Monday, May 23, 2011

When the Ultimate Optimist Loses an Eye and Other Unforgettable Stories!

The sunset from the spot I am building my hut!

“I pushed through, not by myself, but with many people around me! My
friends believed in me and encouraged me through words. I heard the
words long enough to take them in and then I began to believe in myself.
I made it because of the encouraging people around me!”
-Jane (A successful Zambian businesswoman who presented at the girl’s empowerment

Jane has overcome many obstacles, including fighting traditional
marriage at age 13; and persuading her guardian grandmother to believe
that she could go past the 8th grade to achieve a successful business
career. Pure inspiration! I press on!

This is what I do a couple days of the week!

It was 8:00AM and I arrived at the clinic wearing my pressed white dress.
About five minutes later, a 16-year-old girl came rushing in. As she
climbed onto the bed, I realized that she was in labor. She didn’t seem to
be in much pain and said the traditional birthing assistant was on the
way. When she mentioned that she was only 8 months pregnant, I
decided to check to see if labor was progressing. The amniotic fluid sac
hadn’t broken yet, but the baby was at station +2 (which means the head
is close to popping out)! I rushed around to grab a sterile blade, 2 gauze
pads to make cord clamps, and some sterile gloves. Not a second too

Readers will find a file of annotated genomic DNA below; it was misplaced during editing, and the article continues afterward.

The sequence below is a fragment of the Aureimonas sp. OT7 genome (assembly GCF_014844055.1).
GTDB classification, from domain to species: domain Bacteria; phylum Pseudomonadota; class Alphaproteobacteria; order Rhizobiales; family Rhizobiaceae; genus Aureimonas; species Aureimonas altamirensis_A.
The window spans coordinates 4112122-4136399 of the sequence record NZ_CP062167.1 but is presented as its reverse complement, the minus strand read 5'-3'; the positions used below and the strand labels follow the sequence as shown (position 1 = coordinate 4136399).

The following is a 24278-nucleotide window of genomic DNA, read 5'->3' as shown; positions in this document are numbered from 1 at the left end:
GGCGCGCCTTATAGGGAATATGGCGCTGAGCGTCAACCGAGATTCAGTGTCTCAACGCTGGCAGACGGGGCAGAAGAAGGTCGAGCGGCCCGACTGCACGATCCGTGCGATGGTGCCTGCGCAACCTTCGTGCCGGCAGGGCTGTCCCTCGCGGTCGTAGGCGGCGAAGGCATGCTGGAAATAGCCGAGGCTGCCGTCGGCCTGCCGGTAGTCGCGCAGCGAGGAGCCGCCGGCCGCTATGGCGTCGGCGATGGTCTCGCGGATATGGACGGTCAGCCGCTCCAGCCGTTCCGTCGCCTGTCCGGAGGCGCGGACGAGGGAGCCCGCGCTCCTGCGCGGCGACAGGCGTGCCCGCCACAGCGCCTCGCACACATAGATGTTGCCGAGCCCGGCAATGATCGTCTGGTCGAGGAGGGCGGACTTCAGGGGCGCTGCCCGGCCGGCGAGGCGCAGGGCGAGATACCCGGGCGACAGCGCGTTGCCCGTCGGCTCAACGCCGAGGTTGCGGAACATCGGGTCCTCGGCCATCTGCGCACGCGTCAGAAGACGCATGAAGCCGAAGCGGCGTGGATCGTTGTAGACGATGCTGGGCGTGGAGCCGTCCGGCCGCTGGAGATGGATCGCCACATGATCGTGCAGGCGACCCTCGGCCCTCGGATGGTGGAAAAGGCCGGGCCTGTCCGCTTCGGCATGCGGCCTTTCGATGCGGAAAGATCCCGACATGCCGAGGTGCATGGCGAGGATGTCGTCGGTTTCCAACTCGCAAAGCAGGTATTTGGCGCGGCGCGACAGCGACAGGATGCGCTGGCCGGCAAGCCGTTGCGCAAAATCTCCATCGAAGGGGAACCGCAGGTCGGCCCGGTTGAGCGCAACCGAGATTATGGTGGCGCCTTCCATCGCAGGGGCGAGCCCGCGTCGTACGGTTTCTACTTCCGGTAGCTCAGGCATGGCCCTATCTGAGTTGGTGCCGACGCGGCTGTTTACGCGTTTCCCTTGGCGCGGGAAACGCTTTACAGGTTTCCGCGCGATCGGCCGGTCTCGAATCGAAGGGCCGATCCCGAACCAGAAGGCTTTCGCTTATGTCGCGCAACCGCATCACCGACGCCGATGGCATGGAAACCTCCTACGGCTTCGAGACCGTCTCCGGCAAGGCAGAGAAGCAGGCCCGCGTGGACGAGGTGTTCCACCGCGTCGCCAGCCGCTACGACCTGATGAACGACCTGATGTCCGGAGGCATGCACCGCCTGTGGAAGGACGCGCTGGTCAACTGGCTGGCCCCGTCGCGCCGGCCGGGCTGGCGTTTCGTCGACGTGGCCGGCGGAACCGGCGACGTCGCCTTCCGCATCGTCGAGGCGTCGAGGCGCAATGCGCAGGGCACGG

late, I donned the gloves and delivered a premature baby. I tied and cut
the cord. Deliveries are different here. The women are strong - never
screaming. You would never know they were in the throes of labor by
looking at their faces. As I handed the mother her baby for skin to skin
warmth, I asked what she planned to name this tiny little girl. She
replied, “Namesake, Katherine.” Sweet! This was the first delivery I
attended by myself and the baby girl carries my name! Awesome!
Photo shoot with some of the girls! 

Several weeks ago, I was the nurse at a Peace Corps girl’s camp called
Camp Glow (Girls Leading Our World). The camp hosted girls ages 9-13,
from all over the Northwestern District of Zambia, to provide education
and encourage peer leadership. It was a big empowerment camp! One of
the sessions was called “Sugar Daddies”. I know, you want to chuckle to
yourself, but it is a serious problem due to the money local copper
mining brings. We asked the girls, “What are the reasons people have
sex?” The girls began to answer: “love,” “food,” and then, one girl looked
at the ground, began fidgeting with her fingers and said, “school fees”.
My heart dropped, I knew it happened, but here in front of me, right in
my face, it was a reality. Every day the girls sang strong and loud, “If you
want to be somebody, if you want to go somewhere, you have to wake up
and pay attention”. Simply inspiring!

Death came at dusk. I was walking to my house, noticing the sky beyond
me beginning to cloud. The darkness came on like a grimace and the
wind was moaning. As I arrived home, a little girl ran up to me to say
that a child had been very sick and might have died. I looked down
toward the clinic and noticed those eerie clouds hovering over it. Just
then, there was a bolt of lightening and the sky let out a scream.
Seconds later a mother followed suit. Rachel (the Zambian nurse) came
to ask if I could listen for a child’s heart beat, and if none, make a